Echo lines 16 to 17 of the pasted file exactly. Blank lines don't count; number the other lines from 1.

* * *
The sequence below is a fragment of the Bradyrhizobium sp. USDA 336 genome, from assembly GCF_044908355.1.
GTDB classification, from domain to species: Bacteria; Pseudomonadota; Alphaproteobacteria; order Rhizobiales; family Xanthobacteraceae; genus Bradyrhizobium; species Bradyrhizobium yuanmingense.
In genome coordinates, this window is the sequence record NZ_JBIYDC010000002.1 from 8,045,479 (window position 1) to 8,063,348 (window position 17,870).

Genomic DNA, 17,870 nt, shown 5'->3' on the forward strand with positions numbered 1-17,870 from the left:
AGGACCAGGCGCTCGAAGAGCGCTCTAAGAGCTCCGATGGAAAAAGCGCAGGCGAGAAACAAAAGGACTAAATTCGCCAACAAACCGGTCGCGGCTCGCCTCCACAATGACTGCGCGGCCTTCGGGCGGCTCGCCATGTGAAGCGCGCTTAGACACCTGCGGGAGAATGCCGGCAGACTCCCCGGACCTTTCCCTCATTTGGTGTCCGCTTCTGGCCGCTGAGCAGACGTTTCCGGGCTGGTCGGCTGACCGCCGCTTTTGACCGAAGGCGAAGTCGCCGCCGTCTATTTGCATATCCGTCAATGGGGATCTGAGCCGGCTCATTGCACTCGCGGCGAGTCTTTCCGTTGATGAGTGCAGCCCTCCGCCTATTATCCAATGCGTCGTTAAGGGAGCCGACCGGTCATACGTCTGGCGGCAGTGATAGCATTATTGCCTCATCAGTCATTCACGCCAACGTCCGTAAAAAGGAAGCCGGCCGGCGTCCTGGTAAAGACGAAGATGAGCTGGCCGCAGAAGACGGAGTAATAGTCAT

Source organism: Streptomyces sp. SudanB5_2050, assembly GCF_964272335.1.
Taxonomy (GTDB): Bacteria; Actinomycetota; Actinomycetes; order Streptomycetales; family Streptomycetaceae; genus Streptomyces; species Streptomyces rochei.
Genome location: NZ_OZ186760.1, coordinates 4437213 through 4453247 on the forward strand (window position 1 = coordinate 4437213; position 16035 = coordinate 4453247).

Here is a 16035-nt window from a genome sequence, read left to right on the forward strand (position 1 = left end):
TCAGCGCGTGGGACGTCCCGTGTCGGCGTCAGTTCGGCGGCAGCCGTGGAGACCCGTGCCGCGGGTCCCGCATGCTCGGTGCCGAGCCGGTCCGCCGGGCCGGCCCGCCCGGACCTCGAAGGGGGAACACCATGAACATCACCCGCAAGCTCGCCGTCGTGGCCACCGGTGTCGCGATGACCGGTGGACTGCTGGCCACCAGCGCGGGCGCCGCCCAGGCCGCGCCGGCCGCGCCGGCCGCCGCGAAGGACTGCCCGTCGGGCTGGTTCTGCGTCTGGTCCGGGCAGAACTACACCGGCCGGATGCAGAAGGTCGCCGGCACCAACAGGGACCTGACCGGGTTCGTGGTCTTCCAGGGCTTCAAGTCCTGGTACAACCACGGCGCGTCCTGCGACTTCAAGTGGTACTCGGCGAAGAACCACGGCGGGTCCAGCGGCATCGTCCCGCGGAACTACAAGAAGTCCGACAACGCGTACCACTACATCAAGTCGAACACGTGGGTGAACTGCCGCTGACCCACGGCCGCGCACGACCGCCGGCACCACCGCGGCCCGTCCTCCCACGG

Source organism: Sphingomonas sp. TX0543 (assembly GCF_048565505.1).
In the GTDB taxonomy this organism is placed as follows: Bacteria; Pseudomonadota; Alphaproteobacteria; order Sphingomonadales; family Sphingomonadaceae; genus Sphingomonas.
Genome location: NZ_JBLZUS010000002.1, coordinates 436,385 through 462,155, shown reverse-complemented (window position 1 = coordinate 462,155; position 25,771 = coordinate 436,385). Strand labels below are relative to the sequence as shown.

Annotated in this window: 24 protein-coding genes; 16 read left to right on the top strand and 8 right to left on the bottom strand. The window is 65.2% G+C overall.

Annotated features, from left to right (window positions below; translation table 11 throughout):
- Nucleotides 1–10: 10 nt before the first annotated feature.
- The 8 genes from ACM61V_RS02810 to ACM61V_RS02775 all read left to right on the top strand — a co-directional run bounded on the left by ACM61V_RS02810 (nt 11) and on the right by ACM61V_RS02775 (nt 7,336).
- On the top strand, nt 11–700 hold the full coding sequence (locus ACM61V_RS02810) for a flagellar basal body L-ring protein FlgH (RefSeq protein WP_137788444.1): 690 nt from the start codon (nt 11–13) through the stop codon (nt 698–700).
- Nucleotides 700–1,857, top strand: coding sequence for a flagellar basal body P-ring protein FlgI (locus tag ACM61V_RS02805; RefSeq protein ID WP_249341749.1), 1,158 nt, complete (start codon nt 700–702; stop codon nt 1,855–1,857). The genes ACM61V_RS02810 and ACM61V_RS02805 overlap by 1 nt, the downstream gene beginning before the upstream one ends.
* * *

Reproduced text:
- Nucleotides 1–10: 10 nt before the first annotated feature.
- The 8 genes from ACM61V_RS02810 to ACM61V_RS02775 all read left to right on the top strand — a co-directional run bounded on the left by ACM61V_RS02810 (nt 11) and on the right by ACM61V_RS02775 (nt 7,336).